To the Rich Minimalist from a Poor one,

I hear you speak to how liberating minimalism is. How you gave up your six figures a year job, sold all of your possessions, moved into a small living space and now you feel free. I squirm uncomfortably in my seat when I hear you repeatedly speak on liberation from consumerism, on freedom from long hour workdays.

Yet, I hear you. Now hear me.

You say become a minimalist and you will feel liberated like us.

Poverty and minimalism (the trend you have created) do not fit together.

You say consume less so you are more appreciative of what you have. As if I do not already appreciate what little I have. As if each article of clothing I buy my sons, is not necessary, therefore appreciated. As if I have never had to decide between buying food and paying for gas to get to work.

You say opt outside, opt out of consumerism; just opt out of Black Friday. It has become something of a laughing stock, the long lines, the fights, and the need for things. Yet we the poor are those consuming on Black Friday. How ironic that you helped to create a world of competition then laughed at us for competing in it.

Trust me when I say, as a Xicana woman, I want to opt out of Black Friday for so many other reasons than being told to do so. Than being told yet again how to live, how to survive.

You say sell all of your things so you will feel free. You do not account for the number of things that I own that were given to me. That these things remind me of my community that supports and loves me. You neglect to understand that my income is not stable, that I am unable to save money and that mis hijos will grow and need the bags of hand-me-downs that fill their closet.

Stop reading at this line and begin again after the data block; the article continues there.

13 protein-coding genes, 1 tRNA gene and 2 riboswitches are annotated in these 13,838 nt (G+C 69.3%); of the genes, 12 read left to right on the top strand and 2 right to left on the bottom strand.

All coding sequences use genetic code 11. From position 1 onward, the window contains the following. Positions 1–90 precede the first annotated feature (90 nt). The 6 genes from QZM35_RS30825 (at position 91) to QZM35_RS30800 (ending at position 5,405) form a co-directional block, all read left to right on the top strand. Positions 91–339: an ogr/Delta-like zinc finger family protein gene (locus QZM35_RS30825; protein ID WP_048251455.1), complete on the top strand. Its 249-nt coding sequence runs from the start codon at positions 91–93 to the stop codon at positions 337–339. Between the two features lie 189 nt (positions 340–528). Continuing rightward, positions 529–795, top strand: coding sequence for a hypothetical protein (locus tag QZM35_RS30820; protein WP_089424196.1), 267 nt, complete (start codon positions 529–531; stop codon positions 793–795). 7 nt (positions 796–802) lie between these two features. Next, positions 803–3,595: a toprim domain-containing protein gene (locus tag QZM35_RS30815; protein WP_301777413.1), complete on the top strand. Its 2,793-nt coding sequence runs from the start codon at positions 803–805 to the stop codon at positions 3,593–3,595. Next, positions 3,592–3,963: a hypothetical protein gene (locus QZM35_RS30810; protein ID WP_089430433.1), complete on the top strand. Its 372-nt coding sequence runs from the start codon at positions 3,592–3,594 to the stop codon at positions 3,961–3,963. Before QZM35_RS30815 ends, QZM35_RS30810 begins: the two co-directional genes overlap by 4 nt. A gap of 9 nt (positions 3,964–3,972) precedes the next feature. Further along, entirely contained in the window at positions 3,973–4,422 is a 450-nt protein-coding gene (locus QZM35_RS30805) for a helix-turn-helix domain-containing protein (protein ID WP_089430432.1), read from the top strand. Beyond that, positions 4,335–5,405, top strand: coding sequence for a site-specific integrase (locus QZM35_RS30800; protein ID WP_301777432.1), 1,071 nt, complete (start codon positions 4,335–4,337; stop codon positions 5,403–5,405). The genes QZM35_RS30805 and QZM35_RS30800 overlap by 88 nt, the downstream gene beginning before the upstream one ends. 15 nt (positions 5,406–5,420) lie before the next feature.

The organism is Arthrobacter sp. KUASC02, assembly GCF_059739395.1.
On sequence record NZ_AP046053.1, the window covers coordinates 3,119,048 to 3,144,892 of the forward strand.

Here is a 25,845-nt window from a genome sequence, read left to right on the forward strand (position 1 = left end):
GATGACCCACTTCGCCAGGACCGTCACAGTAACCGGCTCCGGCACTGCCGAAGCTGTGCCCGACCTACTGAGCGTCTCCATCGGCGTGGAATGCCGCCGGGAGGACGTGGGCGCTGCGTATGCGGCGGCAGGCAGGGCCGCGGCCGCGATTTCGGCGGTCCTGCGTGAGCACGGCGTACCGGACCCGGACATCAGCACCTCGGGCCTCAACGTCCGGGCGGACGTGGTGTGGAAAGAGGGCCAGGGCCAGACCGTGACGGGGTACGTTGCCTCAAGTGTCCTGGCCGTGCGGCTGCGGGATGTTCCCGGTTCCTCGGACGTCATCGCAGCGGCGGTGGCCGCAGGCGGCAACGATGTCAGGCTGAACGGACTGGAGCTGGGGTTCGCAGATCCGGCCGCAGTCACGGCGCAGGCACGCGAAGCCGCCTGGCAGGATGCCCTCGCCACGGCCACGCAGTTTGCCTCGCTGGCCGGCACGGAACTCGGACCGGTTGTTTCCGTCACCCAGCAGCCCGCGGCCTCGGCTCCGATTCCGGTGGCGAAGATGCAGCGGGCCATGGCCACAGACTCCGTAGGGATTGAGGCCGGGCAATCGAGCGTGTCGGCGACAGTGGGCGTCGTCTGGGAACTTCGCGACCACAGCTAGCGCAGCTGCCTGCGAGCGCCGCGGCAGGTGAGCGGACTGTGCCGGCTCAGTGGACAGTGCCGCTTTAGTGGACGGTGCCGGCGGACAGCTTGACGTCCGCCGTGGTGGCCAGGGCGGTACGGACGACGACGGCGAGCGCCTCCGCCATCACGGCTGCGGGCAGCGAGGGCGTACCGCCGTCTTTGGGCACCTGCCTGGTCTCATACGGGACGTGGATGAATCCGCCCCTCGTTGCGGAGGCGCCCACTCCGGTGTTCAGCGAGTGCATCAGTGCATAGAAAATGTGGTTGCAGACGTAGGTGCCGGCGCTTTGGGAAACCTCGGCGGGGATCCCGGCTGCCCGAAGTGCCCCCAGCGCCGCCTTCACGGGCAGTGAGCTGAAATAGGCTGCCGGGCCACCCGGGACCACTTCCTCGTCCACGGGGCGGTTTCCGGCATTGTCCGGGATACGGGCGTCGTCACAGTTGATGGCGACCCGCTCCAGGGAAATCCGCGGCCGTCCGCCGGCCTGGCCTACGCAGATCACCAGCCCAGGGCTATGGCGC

You say if I consume less I will have more time con mi familia. I laugh at how naïve you are. I already consume less, yet to survive my husband and I must work long hours, early mornings, and late nights. You certainly do not consider how many hours someone else is raising the very children that lend me breath, in order for us to buy what we have.

You say become a minimalist and you will feel liberated like us. Showing your arrogance that living with less is not always a choice. Romanticizing poverty. Disregarding our day-to-day struggle. Discounting how we must pinch pennies to pay rent, how we are living paycheck to paycheck and sometimes beyond. How liberated will I feel when the lamp and the end table I worked my ass off for I later donate? Not even sell because lets be honest it was not good quality to begin with.

I am not shaming you for wanting to do different. I am calling you out for claiming liberation in something that has left me imprisoned for years. For declaring freedom in minimalism when there is no freedom in minimalism for the poor. For assuming that living with less will make everything better, when there are days I weep from the stress of this life.

I tell you rich minimalist, to be mindful when you speak to me on the life I am already living and barely surviving. There is harm in the message your trend is spreading. I will hold you accountable for that harm until you recognize that your liberation is not mine.


A Poor Minimalist (not by choice)

by contributing writer, Amanda Tello

“As woke as you may think you are, you can’t be free until everyone is free” Mom. Latinx. Activist. Theologian. Unapologetically Brown.


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